No Child Left Behind (NCLB) is a law that applies to not only special needs students, but all students within the United States. NCLB requires that students from 3rd to 8th grade (including an additional year in high school) take an annual government designed assessment in mathematics and reading. The Reading First and Early Reading First programs allows NCLB to provide tier II and tier III interventions in all areas under the reading umbrella. Under NCLB, parents are entitled to flexibility when placement of their child’s school district and school choice. Finally, NCLB reinforces the Elementary and Secondary Education Act (ESEA), which provides funds the primary and secondary education along with other contributions to the American education system.

(Ysseldyke & Algozzine, 2006, p.12)

2004: Individuals With Disabilities Education Improvement Act of 2004 (IDEA)


It is legally required that students with disabilities be taught by teachers who are highly qualified, have obtained a state teaching license, and certified in special education as well as core subjects. The improvement act of IDEA allows for 15% of special education funds to go to general education, in efforts to assist special needs children who have not been identified yet. Also, new methods are used to recognize and classify special needs students. Another improvement is that now discrepancy rates are not required when recognizing and classifying special needs students. In addition, IEP short term goals are no longer required, however long term IEP’s are permitted. Transition plans must be thought out and expressed with the end goal in place. Lastly, each school must identify a parent replacement for disabled students who are homeless or the responsibility of the court of law.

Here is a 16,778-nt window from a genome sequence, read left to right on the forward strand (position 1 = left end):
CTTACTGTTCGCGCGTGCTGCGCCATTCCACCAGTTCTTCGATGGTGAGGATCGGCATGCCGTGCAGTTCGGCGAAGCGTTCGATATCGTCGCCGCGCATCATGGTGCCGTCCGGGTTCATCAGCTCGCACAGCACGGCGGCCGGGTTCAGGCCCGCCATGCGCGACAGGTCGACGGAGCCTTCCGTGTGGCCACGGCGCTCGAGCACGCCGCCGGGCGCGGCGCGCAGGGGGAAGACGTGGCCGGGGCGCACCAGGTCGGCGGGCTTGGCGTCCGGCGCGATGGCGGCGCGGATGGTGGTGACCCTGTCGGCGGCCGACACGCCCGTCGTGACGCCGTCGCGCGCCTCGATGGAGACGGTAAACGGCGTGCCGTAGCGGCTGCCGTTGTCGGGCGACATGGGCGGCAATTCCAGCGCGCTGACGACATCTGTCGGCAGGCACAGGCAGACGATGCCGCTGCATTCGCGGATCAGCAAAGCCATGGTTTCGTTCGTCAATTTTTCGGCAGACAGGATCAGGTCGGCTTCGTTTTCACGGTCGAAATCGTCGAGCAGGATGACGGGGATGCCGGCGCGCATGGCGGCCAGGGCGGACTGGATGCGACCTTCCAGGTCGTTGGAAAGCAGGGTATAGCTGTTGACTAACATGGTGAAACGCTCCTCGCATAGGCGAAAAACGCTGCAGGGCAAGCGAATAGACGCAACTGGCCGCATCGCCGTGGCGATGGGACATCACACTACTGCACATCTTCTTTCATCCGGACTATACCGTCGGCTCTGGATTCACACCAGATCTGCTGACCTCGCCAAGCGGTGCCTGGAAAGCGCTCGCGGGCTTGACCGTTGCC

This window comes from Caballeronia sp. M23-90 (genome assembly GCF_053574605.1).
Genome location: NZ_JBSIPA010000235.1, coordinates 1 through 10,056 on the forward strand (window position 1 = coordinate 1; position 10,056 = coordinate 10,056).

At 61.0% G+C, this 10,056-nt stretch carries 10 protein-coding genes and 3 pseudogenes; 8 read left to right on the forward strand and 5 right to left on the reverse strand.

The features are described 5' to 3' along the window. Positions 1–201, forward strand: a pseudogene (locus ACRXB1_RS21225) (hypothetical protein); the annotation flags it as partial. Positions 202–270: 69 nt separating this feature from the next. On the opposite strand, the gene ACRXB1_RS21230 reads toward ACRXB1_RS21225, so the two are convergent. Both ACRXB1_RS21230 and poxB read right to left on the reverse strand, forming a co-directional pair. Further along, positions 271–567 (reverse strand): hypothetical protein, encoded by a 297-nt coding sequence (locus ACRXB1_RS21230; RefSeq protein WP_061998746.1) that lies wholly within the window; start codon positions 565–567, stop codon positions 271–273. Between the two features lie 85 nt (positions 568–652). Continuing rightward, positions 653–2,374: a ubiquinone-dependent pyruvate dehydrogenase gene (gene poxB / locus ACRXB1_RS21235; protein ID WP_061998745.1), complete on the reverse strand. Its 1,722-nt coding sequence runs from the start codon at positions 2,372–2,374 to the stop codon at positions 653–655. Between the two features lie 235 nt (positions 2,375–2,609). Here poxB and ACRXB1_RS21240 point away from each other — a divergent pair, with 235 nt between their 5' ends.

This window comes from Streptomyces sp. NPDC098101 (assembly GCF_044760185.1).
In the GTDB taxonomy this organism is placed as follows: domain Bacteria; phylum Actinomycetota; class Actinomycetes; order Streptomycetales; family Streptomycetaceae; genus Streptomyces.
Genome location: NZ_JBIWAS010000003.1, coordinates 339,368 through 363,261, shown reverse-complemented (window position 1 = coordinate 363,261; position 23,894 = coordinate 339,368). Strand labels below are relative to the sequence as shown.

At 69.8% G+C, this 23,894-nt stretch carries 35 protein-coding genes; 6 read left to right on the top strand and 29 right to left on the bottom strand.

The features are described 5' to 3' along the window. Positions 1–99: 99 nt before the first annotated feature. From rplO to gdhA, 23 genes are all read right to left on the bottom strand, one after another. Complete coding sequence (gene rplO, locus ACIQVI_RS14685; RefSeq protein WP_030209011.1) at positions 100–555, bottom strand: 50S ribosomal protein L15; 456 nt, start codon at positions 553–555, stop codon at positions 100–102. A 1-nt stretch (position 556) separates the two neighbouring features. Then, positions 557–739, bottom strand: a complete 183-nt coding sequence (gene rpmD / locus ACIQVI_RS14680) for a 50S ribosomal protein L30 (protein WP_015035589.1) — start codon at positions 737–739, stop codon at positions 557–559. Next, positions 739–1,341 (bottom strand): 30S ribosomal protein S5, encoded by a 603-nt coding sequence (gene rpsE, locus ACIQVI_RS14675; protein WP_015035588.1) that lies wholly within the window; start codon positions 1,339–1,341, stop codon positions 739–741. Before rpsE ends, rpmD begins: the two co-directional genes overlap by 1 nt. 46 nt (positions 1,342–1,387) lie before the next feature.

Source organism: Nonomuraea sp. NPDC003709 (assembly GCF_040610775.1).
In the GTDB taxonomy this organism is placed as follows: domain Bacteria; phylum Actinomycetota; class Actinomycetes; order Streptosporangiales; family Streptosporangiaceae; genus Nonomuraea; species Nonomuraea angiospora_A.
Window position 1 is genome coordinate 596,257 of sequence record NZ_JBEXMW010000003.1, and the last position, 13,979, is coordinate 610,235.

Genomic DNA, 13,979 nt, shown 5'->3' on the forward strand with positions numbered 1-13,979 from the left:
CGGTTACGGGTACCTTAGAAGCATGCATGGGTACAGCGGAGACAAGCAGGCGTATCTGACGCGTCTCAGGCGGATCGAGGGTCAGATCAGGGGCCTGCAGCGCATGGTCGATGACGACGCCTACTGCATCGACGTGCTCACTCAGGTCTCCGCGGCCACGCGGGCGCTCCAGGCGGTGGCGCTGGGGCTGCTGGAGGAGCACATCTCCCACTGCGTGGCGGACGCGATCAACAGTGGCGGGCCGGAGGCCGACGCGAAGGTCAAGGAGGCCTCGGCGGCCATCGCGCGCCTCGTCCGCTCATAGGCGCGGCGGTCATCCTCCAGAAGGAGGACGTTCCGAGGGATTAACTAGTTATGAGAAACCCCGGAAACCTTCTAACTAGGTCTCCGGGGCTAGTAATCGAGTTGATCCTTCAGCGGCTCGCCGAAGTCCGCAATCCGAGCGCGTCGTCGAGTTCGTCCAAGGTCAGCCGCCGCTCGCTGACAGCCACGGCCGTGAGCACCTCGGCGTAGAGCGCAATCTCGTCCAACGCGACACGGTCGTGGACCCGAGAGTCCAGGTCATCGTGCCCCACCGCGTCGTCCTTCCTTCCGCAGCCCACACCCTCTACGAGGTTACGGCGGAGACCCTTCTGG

(Ysseldyke & Algozzine, 2006, p.13-33)


Be kind, be bold, be you!

Much Love,

Dr. D :)



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Credit: Ysseldyke, J. & Algozzine, B. (2006). The legal foundations of special education. Thousand Oaks, CA: Corwin Press.


*Legal disclaimer: All views expressed on this cite are my own and do not represent the opinions of any entity whatsoever with which I have been, am now, or will be affiliated to in the future. The content shown above is 100% my personal opinion and me and only me is responsible for the content expressed above.